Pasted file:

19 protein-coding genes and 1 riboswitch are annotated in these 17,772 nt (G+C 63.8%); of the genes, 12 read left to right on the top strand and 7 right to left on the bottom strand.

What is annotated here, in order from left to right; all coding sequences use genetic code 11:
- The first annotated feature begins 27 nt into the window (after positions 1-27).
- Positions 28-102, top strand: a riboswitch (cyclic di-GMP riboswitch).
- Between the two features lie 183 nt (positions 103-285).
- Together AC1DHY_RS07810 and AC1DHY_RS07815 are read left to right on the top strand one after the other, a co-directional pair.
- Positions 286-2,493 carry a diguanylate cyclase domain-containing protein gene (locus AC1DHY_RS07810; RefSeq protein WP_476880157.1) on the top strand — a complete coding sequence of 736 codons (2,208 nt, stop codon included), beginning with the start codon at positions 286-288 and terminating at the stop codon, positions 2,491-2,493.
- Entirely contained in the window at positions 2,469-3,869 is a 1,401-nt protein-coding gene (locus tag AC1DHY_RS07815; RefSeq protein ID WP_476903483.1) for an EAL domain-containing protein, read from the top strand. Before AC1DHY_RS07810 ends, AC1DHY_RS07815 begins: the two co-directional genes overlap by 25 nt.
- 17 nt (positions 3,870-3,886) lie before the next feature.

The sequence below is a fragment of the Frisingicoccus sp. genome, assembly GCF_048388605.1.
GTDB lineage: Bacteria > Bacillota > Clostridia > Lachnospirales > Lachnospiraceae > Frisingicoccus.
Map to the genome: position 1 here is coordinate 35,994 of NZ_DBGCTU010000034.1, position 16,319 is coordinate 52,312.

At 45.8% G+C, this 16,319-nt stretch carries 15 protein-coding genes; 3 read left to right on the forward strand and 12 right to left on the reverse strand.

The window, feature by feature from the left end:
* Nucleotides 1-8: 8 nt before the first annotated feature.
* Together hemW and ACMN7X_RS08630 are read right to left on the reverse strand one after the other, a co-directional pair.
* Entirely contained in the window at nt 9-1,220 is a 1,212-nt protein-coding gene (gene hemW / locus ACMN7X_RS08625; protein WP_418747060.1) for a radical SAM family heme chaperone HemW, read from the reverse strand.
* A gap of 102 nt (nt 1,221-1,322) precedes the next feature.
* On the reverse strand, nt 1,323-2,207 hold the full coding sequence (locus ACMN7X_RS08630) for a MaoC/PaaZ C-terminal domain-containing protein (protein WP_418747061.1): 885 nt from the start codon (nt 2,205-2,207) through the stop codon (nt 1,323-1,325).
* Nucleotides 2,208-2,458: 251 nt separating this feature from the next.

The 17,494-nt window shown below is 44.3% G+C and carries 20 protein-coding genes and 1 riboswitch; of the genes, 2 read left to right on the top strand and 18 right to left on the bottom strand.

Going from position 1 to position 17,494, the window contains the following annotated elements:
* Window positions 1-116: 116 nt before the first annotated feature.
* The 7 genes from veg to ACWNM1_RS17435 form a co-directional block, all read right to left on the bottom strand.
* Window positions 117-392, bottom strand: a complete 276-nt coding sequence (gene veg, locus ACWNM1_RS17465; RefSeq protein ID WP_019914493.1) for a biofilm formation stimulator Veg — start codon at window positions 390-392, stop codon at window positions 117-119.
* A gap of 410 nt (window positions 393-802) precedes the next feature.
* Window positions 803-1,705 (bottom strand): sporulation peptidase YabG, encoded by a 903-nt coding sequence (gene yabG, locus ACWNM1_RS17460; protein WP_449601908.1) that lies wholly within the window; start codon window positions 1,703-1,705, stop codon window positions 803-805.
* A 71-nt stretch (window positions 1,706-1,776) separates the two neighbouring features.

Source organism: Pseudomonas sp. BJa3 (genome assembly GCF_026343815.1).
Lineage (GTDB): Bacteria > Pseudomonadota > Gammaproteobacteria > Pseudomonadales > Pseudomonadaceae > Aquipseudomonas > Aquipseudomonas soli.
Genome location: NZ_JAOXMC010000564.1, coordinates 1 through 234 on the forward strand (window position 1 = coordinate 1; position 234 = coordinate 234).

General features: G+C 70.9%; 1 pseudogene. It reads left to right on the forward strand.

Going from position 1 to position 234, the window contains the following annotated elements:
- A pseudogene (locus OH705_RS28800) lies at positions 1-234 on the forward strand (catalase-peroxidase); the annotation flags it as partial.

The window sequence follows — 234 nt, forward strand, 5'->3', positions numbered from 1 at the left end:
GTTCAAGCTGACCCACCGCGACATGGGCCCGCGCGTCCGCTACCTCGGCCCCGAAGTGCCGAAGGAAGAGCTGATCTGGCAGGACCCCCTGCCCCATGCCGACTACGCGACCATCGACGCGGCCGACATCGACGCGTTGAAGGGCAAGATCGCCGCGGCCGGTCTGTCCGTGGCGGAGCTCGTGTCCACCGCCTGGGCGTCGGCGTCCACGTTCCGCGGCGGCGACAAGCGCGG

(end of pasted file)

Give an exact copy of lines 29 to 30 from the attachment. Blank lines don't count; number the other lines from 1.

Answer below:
Source organism: Pseudomonas sp. BJa3 (genome assembly GCF_026343815.1).
Lineage (GTDB): Bacteria > Pseudomonadota > Gammaproteobacteria > Pseudomonadales > Pseudomonadaceae > Aquipseudomonas > Aquipseudomonas soli.